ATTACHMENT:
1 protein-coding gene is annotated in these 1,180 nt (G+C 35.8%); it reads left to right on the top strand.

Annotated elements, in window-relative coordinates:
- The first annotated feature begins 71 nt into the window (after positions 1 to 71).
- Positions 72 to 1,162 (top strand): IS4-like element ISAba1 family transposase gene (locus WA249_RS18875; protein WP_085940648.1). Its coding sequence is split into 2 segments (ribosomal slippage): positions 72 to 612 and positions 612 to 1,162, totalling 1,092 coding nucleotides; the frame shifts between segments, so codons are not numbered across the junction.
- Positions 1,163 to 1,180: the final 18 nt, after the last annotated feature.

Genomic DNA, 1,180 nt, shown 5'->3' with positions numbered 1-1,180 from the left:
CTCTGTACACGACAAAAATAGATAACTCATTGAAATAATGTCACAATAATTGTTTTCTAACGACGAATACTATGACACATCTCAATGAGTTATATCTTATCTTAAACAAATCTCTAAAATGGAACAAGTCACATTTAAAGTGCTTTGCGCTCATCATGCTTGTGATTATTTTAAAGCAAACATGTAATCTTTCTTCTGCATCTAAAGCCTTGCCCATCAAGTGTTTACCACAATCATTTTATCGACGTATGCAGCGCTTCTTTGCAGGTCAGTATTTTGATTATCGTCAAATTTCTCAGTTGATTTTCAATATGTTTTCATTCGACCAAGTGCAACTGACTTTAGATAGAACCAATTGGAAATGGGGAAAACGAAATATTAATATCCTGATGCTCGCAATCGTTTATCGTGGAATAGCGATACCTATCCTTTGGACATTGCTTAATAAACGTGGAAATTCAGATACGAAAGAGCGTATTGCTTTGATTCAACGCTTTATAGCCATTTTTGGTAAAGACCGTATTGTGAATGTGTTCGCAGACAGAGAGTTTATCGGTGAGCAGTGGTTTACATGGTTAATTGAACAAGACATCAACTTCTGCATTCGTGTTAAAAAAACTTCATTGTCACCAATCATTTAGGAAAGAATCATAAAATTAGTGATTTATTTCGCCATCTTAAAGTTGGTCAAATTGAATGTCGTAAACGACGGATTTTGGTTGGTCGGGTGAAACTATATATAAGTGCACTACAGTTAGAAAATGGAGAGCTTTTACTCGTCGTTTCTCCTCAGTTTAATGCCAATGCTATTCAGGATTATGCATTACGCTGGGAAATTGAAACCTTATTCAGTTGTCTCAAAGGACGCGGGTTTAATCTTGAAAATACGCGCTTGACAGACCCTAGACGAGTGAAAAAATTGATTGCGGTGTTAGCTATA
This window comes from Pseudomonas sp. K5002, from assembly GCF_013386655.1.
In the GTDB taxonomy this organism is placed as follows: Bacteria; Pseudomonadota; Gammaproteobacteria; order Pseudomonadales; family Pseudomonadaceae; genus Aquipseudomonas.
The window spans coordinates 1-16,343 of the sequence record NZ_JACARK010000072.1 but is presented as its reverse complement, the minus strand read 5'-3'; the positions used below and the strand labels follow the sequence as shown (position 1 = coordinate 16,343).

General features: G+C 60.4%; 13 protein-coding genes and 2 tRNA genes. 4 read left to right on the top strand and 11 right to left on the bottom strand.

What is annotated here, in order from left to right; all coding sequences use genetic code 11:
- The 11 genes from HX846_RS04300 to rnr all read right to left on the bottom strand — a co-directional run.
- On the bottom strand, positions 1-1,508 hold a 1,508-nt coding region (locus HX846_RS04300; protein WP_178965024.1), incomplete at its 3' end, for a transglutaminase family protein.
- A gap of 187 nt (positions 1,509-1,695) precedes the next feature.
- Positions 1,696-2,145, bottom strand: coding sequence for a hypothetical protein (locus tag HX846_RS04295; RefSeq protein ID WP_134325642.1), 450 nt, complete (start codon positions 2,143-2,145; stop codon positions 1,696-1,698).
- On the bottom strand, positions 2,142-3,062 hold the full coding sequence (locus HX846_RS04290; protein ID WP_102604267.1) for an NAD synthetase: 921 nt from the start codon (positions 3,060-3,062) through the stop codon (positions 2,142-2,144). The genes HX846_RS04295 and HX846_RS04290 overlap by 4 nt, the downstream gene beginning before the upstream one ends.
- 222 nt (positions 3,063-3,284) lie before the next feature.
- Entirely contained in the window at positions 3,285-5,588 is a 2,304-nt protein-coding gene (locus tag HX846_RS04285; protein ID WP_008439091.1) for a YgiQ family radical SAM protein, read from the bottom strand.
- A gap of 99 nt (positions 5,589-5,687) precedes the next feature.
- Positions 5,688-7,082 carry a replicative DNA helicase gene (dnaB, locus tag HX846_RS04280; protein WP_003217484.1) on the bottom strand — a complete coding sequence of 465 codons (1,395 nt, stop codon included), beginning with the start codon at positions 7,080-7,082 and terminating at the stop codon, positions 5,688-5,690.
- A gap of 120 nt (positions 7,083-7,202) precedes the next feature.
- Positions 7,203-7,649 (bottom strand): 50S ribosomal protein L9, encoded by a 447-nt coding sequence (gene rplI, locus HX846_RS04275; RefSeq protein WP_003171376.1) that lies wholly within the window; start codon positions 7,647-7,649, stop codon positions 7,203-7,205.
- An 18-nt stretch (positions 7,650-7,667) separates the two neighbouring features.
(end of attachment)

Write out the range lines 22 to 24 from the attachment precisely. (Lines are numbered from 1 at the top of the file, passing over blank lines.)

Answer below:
- A gap of 120 nt (positions 7,083-7,202) precedes the next feature.
- Positions 7,203-7,649 (bottom strand): 50S ribosomal protein L9, encoded by a 447-nt coding sequence (gene rplI, locus HX846_RS04275; RefSeq protein WP_003171376.1) that lies wholly within the window; start codon positions 7,647-7,649, stop codon positions 7,203-7,205.
- An 18-nt stretch (positions 7,650-7,667) separates the two neighbouring features.